Eastern and Southern African countries announce groundbreaking move to curb regional illegal timber trade

Posted on September, 09 2015

Kenya, Tanzania, Uganda, Madagascar and Mozambique will jointly combat illegal timber trade in Eastern and Southern Africa.
Durban, South Africa – The national forest agencies of Kenya, Tanzania, Uganda, Madagascar and Mozambique today agreed to a historic declaration to jointly combat illegal timber trade in Eastern and Southern Africa, taking a significant step towards addressing this growing driver of forest loss.
“WWF welcomes the Zanzibar Declaration on Illegal Trade in Timber and Other Forest Products, the first such agreement of its kind in the region. The declaration comes at a crucial time. Illegal trade in timber is expanding at an alarming rate and this new commitment by governments will greatly amplify efforts to reduce such trade at the regional level,” said Geofrey Mwanjela, WWF Coastal East Africa Initiative Head of Terrestrial Programme.
The declaration was accepted and announced at a side event in Durban, South Africa, at the XIV World Forestry Congress, one of the largest gatherings of world forestry leaders. The event was facilitated by WWF, TRAFFIC, and the Southern African Development Community (SADC). 
“The Zanzibar Declaration signals a firm commitment by the five countries concerned to curtail the illegal and unsustainable timber trade that is benefitting criminals and depleting the natural resources of the region,” said Julie Thomson, TRAFFIC’s East Africa Programme Co-ordinator.
There is growing intra-regional and inter-regional illegal trade of timber and other forest products flowing across Tanzania, Kenya, Uganda, Madagascar, Zambia, Mozambique, Malawi, as well as further towards the Western and Central Africa termed Africa’s ‘Green Heart.’ Kenya loses roughly US$10 million per year from illegal cross-border trade between Tanzania and Kenya, according to a 2012 study by the Tanzania Natural Resource Forum and East African Wild Life Society. Tanzania loses around US$8.33 million annually from such trade, according to a similar government report.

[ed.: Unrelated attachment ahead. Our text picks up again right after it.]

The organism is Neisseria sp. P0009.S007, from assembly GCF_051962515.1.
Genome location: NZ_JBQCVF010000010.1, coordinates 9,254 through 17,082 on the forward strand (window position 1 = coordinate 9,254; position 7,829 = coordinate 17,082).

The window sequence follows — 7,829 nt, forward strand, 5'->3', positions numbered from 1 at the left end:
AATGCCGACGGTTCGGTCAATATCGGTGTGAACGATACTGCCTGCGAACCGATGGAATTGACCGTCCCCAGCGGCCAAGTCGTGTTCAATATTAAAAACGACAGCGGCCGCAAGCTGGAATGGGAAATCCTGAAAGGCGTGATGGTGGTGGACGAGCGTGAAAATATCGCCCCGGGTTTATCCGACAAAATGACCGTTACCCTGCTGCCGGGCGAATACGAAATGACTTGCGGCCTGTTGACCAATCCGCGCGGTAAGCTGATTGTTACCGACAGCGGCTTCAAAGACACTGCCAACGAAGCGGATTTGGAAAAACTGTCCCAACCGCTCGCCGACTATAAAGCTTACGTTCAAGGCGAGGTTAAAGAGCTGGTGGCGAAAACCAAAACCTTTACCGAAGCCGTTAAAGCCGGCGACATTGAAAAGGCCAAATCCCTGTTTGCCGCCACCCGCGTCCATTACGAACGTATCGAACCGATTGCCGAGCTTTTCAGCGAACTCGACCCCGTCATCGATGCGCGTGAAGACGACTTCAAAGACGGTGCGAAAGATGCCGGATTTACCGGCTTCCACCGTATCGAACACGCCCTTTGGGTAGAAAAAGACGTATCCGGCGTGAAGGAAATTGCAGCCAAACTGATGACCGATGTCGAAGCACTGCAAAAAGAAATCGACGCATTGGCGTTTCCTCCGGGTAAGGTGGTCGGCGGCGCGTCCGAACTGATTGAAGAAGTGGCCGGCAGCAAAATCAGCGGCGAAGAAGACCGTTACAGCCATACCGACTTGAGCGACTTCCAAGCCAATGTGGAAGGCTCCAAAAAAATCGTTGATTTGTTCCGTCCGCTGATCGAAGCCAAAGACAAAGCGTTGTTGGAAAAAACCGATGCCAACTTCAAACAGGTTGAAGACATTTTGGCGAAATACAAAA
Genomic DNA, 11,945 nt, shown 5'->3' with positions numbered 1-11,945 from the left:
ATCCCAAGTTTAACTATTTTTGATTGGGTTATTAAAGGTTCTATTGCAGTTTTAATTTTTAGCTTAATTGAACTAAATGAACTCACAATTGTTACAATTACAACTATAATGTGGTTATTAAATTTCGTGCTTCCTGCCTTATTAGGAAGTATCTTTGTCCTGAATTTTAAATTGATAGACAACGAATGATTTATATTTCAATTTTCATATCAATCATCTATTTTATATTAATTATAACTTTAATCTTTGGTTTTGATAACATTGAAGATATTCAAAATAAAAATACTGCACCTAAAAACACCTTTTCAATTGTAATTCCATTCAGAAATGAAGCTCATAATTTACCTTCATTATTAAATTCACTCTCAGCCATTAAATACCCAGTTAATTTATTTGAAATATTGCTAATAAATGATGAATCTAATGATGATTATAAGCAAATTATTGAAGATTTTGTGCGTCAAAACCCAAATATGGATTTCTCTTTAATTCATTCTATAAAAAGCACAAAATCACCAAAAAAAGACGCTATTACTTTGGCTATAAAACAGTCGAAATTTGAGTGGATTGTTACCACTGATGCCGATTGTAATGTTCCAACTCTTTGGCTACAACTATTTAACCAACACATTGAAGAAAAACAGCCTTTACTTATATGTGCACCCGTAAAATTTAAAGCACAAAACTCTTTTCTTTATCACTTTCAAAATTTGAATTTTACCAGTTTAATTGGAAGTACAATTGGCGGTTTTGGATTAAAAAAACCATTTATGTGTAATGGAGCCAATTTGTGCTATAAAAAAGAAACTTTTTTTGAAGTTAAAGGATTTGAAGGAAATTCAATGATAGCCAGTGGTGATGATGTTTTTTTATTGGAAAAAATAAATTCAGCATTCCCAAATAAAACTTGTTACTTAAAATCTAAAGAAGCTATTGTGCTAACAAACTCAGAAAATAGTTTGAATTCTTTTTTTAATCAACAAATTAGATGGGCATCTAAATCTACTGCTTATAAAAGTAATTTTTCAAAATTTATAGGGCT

The alarming growth in illegal timber trade challenges the effectiveness of current national and regional mechanisms to control illegality.

“Current national and regional mechanisms to control illegality are hindered by inadequate collaboration among national forest agencies and customs agencies across the region. It is for this reason that WWF is providing support to forest agencies as they make this bold step towards significantly reducing illegal trade in timber and other forest products,” said Mr. Mwanjela.

Juma S. Mgoo, Tanzania Forest Service Chief Executive Officer, notes that the loss of forests due to illegal trade in timber continues to increase at alarming rates and something needs to be done to begin to save our rich natural forest heritage.

“Forests continue to dwindle at unprecedented rates in our region calling for new strategies to claw back these losses because if we continue at the rate which we are going, there will be nothing left for our children and their children to enjoy,” said Mr. Mgoo.

WWF’s Living Forests Report projects potential forest loss in the East Africa region of up to 12 million hectare between 2010 and 2030. WWF’s remote sensing analysis has indicated that forest losses from 2000 to 2012 were concentrated in Mozambique (2.2 million hectares), Tanzania (2 million hectares) and Zambia (1.3 million hectares).

Globally, between 50-90 per cent of wood is harvested or traded illegally, according to United Nations Environment Programme (UNEP), and it’s estimated to cost US$30-100 billion annually.
The announcement today is the outcome of long-term debate and negotiations among key stakeholders in the forest sector, national forest agencies as well as regional and international partners and civil society organizations, including WWF.
Illegal timber seized in southern Tanzania. African mahogany (Afzelia quanzesis)
© WWF / Isaac Malugu
A view of the Arabuko Sokoke Forest found in coastal Kenya. The forest is home to rare bird species and is one of the largest intact coastal forests in Coastal East Africa
© WWF / John Kabubu
Timber made from illegal logging in Tanzania.
© WWF / Isaac Malugu